The Kindle Touch takes its name to heart: except for the home key (below the screen) and the power switch (bottom edge), this is a buttonless device. Next to the power switch, you'll find the headphone jack and Micro-USB charging port. Amazon includes a USB cable, but the actual charger will cost you $10 extra--it's annoying, but thankfully, any PC USB port or iPod/iPhone charger and most cell phone chargers will also do the trick.
Speaking of USB--you can connect the Kindle Touch to a computer to drag and drop MP3, audiobook, or text files (such as PDFs), but there's otherwise no need to "sync" with a computer. In fact, if you're just interested in reading, you'll never need to connect a Kindle to a computer at all, as books, periodicals, and even audiobooks can be purchased and downloaded straight over Wi-Fi (or 3G cellular), directly from the touch screen.
To further emphasize its audio chops, the Kindle Touch has external speakers. So even if you don't have headphones, you can listen to MP3s, audiobooks, or the Read-to-Me feature (more on those later).
Another nice touch worth mentioning: if you order the Touch (or any Kindle product) from Amazon's Web site, it ships prelinked to your Amazon account. There's an easy option to unlink and go through a quick setup wizard for a new account, but the fact that it comes ready to go straight out of the box is yet another great "Why didn't they think of that sooner?" usability feature--you can be reading a book within 2 minutes of opening the box.
As it has with other models, Amazon has released a special Kindle Lighted Leather cover for the Kindle Touch. The cover has an integrated LED light and while it's a bit overpriced at $59.99, it's really a killer add-on for those who like to read at night (e-ink screens are not backlit and require a light source for reading). Amazon has moved away from the somewhat troublesome hook system it used for powering the Lighted Case, and the Kindle Touch has a set of power contacts at the bottom of the device.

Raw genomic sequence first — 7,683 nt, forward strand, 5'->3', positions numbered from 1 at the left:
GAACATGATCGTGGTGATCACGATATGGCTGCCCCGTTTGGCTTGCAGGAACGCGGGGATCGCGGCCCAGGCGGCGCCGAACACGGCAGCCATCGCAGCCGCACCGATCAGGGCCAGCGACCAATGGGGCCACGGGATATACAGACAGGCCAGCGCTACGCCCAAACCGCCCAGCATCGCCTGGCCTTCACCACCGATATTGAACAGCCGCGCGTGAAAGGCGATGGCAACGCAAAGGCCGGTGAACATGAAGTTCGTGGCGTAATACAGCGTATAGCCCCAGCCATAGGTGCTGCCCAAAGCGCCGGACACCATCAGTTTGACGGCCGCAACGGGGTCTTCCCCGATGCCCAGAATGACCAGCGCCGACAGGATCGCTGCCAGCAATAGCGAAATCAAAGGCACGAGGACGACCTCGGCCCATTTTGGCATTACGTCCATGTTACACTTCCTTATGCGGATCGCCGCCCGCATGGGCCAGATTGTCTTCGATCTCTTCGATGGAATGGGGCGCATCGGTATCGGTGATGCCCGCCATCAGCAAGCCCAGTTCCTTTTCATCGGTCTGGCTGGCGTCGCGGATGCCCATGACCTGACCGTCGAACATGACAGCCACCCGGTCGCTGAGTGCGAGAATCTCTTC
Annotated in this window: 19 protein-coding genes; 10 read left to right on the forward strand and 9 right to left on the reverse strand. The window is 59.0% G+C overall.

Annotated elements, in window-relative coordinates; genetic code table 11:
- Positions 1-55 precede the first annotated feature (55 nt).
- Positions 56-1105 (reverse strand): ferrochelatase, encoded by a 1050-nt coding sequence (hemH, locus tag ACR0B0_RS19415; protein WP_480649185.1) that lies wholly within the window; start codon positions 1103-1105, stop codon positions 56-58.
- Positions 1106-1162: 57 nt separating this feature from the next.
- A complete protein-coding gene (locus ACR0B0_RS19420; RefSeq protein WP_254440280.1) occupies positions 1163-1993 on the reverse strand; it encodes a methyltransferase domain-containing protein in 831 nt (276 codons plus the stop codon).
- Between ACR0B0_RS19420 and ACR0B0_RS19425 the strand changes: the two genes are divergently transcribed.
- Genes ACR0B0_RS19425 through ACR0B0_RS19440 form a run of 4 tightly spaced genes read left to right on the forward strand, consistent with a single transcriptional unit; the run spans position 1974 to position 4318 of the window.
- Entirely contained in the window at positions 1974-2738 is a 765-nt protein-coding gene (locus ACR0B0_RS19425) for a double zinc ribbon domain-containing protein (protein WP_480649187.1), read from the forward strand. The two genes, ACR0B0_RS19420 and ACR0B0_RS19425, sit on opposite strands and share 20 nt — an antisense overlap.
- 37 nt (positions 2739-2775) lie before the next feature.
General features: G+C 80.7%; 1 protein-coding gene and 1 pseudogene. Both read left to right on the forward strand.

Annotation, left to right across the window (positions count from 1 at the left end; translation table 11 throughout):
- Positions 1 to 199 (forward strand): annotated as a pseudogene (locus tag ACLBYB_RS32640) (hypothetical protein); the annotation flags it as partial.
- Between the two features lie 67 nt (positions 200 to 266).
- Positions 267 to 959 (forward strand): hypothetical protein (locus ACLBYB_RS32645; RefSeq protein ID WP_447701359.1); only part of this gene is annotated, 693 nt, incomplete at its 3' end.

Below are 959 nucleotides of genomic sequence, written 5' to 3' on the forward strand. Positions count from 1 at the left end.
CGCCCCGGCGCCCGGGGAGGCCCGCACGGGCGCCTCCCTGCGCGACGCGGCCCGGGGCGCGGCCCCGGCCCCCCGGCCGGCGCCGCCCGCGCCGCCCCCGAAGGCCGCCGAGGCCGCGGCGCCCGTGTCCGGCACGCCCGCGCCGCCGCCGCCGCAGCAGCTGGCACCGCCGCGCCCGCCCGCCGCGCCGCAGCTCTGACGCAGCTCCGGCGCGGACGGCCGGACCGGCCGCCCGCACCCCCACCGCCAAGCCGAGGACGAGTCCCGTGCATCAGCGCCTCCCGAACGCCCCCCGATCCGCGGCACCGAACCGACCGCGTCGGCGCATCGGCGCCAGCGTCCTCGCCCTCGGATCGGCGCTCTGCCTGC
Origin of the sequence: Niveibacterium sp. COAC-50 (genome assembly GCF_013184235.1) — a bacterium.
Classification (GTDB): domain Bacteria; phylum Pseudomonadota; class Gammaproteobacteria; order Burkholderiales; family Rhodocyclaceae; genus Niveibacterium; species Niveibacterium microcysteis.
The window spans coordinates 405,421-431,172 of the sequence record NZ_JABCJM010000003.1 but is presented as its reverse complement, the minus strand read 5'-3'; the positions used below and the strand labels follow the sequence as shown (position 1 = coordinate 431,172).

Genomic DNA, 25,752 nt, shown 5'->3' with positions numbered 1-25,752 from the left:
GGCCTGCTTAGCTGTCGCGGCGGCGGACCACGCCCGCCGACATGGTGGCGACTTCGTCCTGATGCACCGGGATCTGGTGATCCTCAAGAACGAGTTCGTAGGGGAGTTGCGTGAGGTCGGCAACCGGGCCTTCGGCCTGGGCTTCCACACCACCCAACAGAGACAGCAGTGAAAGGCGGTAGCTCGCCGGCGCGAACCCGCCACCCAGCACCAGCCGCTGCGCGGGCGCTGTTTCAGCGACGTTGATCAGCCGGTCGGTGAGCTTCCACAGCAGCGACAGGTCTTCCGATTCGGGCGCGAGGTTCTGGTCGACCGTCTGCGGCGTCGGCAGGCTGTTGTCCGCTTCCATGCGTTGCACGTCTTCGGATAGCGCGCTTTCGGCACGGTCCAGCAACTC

It's important to note that this is, literally, the same 6-inch E Ink Pearl screen you'll find on all of those competing readers we mentioned. And that's a good thing. As avid readers, we prefer the look and feel of an e-ink screen, which is the closest you can get to the look and feel of real paper. The other advantage of e-ink over LCD is the lack of glare, which means you can read the Kindle Touch (and its e-ink siblings) in direct sunlight and in other bright lighting conditions.
Of course, the big attraction here is the new touch-screen interface, a first for Kindle e-ink e-readers. Like the Nook Simple Touch, the Kobo eReader Touch Edition, and Sony's latest e-readers, this one uses special Neonode infrared technology to sense when you touch the screen--and it works very well, though don't expect iPad-like responsiveness because of e-ink's inherently laggy nature.
The basic idea behind it is that small infrared sensors are built into the inside of the border around the screen and can sense where your finger is touching on the screen. In fact, you don't really have to touch the screen and can let your finger hover just a hair over the screen to get a response.